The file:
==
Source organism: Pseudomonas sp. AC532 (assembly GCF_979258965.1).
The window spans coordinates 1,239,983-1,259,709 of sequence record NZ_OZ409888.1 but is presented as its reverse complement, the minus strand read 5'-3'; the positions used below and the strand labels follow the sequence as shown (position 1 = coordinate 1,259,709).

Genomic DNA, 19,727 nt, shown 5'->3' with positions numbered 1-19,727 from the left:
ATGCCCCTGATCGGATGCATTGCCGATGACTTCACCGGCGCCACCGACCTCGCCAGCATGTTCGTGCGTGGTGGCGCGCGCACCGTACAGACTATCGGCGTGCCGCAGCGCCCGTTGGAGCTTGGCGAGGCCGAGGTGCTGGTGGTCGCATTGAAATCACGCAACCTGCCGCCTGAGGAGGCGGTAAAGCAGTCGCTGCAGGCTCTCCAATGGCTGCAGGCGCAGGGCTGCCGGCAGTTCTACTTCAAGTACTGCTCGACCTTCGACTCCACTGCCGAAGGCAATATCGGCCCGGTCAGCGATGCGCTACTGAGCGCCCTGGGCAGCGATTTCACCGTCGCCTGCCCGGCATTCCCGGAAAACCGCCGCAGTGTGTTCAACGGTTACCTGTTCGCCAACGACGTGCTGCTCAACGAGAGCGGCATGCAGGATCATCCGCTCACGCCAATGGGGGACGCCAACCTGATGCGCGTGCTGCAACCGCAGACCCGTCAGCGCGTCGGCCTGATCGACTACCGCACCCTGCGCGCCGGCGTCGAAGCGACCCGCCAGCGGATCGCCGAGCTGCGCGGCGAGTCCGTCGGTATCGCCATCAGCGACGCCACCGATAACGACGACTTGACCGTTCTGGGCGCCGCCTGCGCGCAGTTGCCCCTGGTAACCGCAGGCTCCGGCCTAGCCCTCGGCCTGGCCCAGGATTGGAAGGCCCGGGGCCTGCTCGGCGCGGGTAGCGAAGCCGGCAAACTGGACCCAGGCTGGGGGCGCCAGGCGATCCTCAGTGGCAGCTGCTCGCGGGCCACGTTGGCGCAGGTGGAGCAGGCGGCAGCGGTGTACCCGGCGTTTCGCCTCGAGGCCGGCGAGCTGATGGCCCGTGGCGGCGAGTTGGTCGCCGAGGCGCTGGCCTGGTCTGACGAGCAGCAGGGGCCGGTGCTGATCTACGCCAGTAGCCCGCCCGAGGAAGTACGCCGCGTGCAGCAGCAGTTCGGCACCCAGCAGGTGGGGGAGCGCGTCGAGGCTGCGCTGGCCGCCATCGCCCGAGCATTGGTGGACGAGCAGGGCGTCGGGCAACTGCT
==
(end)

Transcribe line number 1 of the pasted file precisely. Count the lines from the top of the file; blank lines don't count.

Source organism: Pseudomonas sp. AC532 (assembly GCF_979258965.1).